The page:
Mitchell died in 1889 of brain disease, leaving behind an inextinguishable torch of hope for women in science at a time of oppressive darkness. She was posthumously inducted into the National Women’s Hall of Fame and the Hall of Fame for Great Americans. The Maria Mitchell Association in Nantucket preserves her legacy and houses the Maria Mitchell Observatory.
So inspiring on every level!
A woman from the audience asks: ‘Why were there so few women among the Beat writers?’ and [Gregory] Corso, suddenly utterly serious, leans forward and says: “There were women, they were there, I knew them, their families put them in institutions, they were given electric shock. In the ’50s if you were male you could be a rebel, but if you were female your families had you locked up.
According to the Daily News,the page written in Russian, originally said that the plane was “shot down by terrorists of the self-proclaimed Donetsk People’s Republic.”
The edited entry now reads, “shot down by Ukrainian soldiers” in the Wikipedia page and those edits were made from within a Russian government location.
Seriously? The fuck outta here with that bullshit
A 400-pound asthmatic Staten Island dad died Thursday after a cop put him in a chokehold and other officers appeared to slam his head against the sidewalk, video of the incident shows.
“I can’t breathe! I can’t breathe!” Eric Garner, 43, repeatedly screamed after at least five NYPD officers took him down in front of a Tompkinsville beauty supply store when he balked at being handcuffed.
Within moments Garner, a married father of six children with two grandchildren, stopped struggling and appeared to be unconscious as police called paramedics to the scene. An angry crowd gathered, some recording with smartphones.
“When I kissed my husband this morning, I never thought it would be for the last time,” Garner’s wife, Esaw, told the Daily News.
She got no details from police until after she had gone to the hospital to identify his body, she said.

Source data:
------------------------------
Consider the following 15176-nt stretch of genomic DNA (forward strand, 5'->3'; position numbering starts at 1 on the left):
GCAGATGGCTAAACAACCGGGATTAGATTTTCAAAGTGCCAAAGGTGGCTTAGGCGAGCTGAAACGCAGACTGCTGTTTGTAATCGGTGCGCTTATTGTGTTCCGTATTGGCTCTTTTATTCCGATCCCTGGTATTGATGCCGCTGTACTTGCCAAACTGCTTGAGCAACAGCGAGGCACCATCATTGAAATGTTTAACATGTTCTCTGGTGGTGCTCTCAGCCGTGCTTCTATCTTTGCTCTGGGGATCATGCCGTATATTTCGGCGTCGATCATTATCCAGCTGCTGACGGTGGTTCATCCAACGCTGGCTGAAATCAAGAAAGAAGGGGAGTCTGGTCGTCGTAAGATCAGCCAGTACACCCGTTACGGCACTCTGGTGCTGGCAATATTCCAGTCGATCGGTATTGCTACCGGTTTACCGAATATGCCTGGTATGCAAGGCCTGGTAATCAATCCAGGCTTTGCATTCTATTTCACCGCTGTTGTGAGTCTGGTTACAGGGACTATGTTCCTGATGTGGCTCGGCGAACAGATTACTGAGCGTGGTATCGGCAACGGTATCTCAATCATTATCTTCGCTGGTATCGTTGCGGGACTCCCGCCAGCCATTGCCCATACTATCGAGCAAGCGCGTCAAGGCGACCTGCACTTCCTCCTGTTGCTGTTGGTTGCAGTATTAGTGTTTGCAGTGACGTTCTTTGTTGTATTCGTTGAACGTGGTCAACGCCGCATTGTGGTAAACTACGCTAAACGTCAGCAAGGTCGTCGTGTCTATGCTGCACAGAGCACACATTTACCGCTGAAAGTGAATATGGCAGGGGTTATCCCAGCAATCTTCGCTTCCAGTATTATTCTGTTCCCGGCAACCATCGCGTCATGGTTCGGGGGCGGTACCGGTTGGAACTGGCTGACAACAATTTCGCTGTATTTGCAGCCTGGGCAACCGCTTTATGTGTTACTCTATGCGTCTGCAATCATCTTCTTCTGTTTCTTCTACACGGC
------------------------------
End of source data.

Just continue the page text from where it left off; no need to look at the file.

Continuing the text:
“I saw him with his eyes wide open and I said, ‘Babe, don’t leave me, I need you.’ But he was already gone,” she said.
and people wonder why black people don’t trust or have any love for cops. they murdered this man. this black man. and for what? fucking cigarettes. yea, WE’RE the fucking problem.
Nypd police are a plague on society.
It’s easy actually
This happened not far from where I live. These cops are from the 120th precinct, and that precinct is notorious for this type of bullshit. It’s just that there usually isn’t video footage of their crimes. That said, this isn’t the first time they have killed before. One case that made the headlines back in the 90s was a young Black man they killed named Ernest Sayon. His parents were Liberian immigrants. Police said he “suffered a head injury” and just died at the hospital. No explanation. They said he was struggling and hit his head. The truth is that they viciously beat him up in his own apartment and he died because of it. People took to the streets in protest. The 120th precinct also has a holding cell and people have mysteriously died or committed suicide in there. These alleged suicides are always the same. Hanging in their cell. Those rarely make the news, and if they do, it doesn’t get coverage beyond the local Staten Island advance newspaper. Essentially, no one hears about it. If the victim has priors or is a felon, then you’ll definitely not here about it. Society tends to be uncaring towards victims who are felons.
The police here do “sweeps” where they will literally canvas a neighborhood and arrest dozens of Black men in the hopes that one of them has an outstanding warrant for something. They do it because they have quotas to fill. They are especially vicious in certain neighborhoods here like Park Hill, Stapleton, West Brighton, New Brighton, Tompkinsville, Arlington and Mariners Harbor. They operate like a gang. Also, plainclothes officers never identify themselves and they instigate on purpose. Conflicts arise because they never identify themselves as cops and they just start harassing people. People respond to what they rightfully assume is an attack and they arrest them for “assaulting an officer” and “resisting arrest”. They do whatever they like.